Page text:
"You see, this Jack McCandlass was the captain of a gang of horse thieves and murderers who were the terror of the border States. McCandlass was the biggest and most brutal of them all. Jim McCandlass was next. He was Jack's brother. One day I beat him, Jack, shooting at a mark, and then threw him, wrestling—and I didn't drop him as softly as you would a couple of poached eggs on toast, either—so he got savage-mad about it and swore that he would have his revenge on me some time. That was just before the war broke out, in April, '61, and we were already taking sides for the South or Union. McCandlass and his gang were border ruffians in the Kansas row, and, of course, they went with the rebs. I forgot McCandlass, but he didn't forget me, it appears. I went Union.


"It was in '61, when I was guiding a detachment of cavalry that was coming in from Camp Floyd. We had nearly reached the Kansas line, and were in South Nebraska when one afternoon I went out of camp to go to the cabin of an old friend of mine, a Mrs. Waltman. I took only one of my revolvers with me, for although the war had broken out I didn't think it necessary to carry both my pistols on all occasions. In ordinary fights one is better than two—if you shoot straight. I saw some wild turkeys on the road as I was going down, and I shot one, thinking it would be just the thing for Mrs. Waltman's supper, for a wild turkey is very sweet eating. I rode up to Mrs. Waltman's, jumped off my horse and went into the cabin, which was like most of the cabins on the prairie, with only one room and two doors, one opening in front, the other to a sort of yard and pretty garden.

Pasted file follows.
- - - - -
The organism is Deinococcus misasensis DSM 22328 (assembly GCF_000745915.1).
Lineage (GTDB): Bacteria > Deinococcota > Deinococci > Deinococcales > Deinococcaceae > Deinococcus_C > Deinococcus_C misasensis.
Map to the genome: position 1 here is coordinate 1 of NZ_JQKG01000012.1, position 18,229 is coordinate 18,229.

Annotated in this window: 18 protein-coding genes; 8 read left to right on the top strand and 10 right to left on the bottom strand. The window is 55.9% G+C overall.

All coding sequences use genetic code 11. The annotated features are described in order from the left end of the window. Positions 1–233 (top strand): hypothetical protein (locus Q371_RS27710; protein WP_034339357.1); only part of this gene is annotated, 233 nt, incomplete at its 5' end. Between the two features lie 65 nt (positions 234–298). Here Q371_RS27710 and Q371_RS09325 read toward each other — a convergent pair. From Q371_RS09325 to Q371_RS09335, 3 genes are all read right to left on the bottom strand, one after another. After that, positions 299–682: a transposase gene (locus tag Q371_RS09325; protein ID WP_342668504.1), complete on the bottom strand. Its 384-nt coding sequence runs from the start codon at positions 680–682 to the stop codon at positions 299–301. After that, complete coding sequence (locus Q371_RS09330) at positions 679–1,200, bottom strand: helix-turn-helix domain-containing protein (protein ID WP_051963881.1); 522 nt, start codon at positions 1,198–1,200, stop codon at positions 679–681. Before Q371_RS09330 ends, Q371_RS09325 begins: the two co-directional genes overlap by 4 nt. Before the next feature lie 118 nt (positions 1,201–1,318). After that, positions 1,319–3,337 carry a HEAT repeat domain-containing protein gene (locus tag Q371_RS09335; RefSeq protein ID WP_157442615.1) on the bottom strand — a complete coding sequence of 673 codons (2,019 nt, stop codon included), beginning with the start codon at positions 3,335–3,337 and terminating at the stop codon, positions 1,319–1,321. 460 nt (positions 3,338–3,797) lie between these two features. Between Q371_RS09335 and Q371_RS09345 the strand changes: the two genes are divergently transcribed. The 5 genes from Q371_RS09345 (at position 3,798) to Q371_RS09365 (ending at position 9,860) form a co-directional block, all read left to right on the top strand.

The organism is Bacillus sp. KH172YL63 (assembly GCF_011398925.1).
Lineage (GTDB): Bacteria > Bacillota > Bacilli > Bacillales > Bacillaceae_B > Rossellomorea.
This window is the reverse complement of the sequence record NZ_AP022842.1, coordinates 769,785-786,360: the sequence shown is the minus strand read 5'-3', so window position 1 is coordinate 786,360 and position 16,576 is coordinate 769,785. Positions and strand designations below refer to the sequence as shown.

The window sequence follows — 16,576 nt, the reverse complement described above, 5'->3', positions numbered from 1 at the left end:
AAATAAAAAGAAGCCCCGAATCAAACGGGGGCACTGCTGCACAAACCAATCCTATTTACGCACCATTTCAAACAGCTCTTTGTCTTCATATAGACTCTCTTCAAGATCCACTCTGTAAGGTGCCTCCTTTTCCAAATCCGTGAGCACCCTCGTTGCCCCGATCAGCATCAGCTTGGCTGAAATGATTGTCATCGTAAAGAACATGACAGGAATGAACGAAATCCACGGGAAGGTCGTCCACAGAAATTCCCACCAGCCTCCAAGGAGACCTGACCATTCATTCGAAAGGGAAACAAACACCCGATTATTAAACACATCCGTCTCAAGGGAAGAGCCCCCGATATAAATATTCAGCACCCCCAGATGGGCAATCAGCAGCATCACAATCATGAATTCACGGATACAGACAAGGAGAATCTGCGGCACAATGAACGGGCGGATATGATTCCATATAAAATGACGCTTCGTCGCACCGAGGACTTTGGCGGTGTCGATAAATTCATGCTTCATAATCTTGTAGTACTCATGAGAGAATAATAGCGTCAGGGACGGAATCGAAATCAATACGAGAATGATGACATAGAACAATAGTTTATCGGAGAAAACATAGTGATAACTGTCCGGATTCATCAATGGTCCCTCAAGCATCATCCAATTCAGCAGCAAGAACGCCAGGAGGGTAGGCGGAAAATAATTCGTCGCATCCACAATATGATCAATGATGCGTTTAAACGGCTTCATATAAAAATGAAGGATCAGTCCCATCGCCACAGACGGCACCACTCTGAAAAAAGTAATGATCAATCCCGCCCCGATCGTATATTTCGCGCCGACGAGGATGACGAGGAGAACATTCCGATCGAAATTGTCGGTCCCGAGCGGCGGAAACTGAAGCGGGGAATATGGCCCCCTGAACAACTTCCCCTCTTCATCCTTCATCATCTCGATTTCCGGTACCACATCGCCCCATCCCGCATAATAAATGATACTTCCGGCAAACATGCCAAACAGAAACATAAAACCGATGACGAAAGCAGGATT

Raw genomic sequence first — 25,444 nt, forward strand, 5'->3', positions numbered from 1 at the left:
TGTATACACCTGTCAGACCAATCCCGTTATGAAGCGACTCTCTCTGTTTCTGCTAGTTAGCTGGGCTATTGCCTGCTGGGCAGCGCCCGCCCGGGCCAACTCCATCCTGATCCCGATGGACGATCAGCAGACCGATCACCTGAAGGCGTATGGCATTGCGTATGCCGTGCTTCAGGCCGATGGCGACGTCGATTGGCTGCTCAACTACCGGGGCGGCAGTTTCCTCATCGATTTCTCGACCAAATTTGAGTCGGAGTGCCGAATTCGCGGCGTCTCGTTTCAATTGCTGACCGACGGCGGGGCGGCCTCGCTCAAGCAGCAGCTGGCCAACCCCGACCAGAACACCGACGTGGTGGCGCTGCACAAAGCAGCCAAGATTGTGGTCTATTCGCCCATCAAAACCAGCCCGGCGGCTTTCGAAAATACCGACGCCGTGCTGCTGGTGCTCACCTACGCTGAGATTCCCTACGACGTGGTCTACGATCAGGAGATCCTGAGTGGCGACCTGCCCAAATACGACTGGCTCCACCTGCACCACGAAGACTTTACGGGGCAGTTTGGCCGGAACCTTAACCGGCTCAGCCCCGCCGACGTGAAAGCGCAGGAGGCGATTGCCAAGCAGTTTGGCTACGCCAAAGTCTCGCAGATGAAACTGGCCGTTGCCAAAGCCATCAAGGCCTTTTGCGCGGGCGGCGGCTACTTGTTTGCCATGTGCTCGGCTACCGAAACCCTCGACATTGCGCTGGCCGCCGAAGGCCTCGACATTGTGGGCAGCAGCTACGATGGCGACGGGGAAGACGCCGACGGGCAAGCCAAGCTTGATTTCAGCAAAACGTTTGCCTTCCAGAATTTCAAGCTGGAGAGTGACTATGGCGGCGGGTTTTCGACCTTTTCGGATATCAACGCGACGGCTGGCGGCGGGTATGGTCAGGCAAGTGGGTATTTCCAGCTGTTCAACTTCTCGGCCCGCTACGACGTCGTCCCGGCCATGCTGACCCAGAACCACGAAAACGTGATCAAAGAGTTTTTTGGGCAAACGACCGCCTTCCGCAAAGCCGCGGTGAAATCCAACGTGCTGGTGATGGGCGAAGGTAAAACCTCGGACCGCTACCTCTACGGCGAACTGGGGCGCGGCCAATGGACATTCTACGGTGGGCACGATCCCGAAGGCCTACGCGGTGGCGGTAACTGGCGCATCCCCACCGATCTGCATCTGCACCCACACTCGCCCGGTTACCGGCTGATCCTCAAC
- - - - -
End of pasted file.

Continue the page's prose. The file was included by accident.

"'How are you, Mrs. Waltman?' I said.

"The second she saw me she turned as white as a corpse and actually screamed—

"'Is that you, Bill? Oh, my God! They will kill you! Run, run, or they will chop you all to bits.'

"'Who's going to kill me?' I said.


"'It's McCandlass and his gang! There's ten of them, and you've no chance! They've just gone down the road to the corn rack! They came up here only five minutes ago! McCandlass was dragging poor Parson Shipley on the ground with a lariat 'round his neck! McCandlass knows of you bringing in that party of Yankee cavalry and he swears he'll cut your heart out and eat it! Run, Bill, run, like a good boy.' I was only twenty-three, then. 'My God, you can't! It's too late! They're coming up the lane and they've seen your horse!'

"All the time the poor lady was talking I was thinking that I had only one revolver, and a load—for the turkey—was gone out of that. On the table were a horn of powder and some little bars of lead. I poured some powder into the empty chamber and rammed the lead after it by hammering the barrel on the table, and had just capped the pistol when I heard Jack McCandlass shout:—

"'Yes, it's that damned Yankee, Bill Hickok's, horse! He's here! Let's skin him alive!'

"If I had thought of running before, it was then too late. I never dreamed that I should leave that room alive. Later something breathed on me and made me strong."

Here Hickok stopped, rose to his feet and glided back   and forth in great excitement. It was not acting. It was the real thing. He seemed to have forgotten us. He was living in the past.